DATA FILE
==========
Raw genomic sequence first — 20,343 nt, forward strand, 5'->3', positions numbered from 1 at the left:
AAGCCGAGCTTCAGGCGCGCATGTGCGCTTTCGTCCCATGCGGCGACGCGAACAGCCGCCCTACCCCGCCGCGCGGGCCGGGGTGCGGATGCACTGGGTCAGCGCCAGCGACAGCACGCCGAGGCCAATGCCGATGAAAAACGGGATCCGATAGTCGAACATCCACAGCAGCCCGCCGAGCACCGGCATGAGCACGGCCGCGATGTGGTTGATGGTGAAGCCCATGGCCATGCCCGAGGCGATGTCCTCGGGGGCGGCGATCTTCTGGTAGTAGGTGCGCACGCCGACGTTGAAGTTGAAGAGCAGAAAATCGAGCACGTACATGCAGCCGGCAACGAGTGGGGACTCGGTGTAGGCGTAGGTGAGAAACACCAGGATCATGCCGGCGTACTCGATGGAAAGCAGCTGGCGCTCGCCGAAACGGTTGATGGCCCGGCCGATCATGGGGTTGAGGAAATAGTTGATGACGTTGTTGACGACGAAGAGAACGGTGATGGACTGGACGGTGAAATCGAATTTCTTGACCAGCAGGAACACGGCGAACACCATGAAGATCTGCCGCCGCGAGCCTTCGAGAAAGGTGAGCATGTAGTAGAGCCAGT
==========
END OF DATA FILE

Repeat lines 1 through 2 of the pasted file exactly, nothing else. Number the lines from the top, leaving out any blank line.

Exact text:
Raw genomic sequence first — 20,343 nt, forward strand, 5'->3', positions numbered from 1 at the left:
AAGCCGAGCTTCAGGCGCGCATGTGCGCTTTCGTCCCATGCGGCGACGCGAACAGCCGCCCTACCCCGCCGCGCGGGCCGGGGTGCGGATGCACTGGGTCAGCGCCAGCGACAGCACGCCGAGGCCAATGCCGATGAAAAACGGGATCCGATAGTCGAACATCCACAGCAGCCCGCCGAGCACCGGCATGAGCACGGCCGCGATGTGGTTGATGGTGAAGCCCATGGCCATGCCCGAGGCGATGTCCTCGGGGGCGGCGATCTTCTGGTAGTAGGTGCGCACGCCGACGTTGAAGTTGAAGAGCAGAAAATCGAGCACGTACATGCAGCCGGCAACGAGTGGGGACTCGGTGTAGGCGTAGGTGAGAAACACCAGGATCATGCCGGCGTACTCGATGGAAAGCAGCTGGCGCTCGCCGAAACGGTTGATGGCCCGGCCGATCATGGGGTTGAGGAAATAGTTGATGACGTTGTTGACGACGAAGAGAACGGTGATGGACTGGACGGTGAAATCGAATTTCTTGACCAGCAGGAACACGGCGAACACCATGAAGATCTGCCGCCGCGAGCCTTCGAGAAAGGTGAGCATGTAGTAGAGCCAGT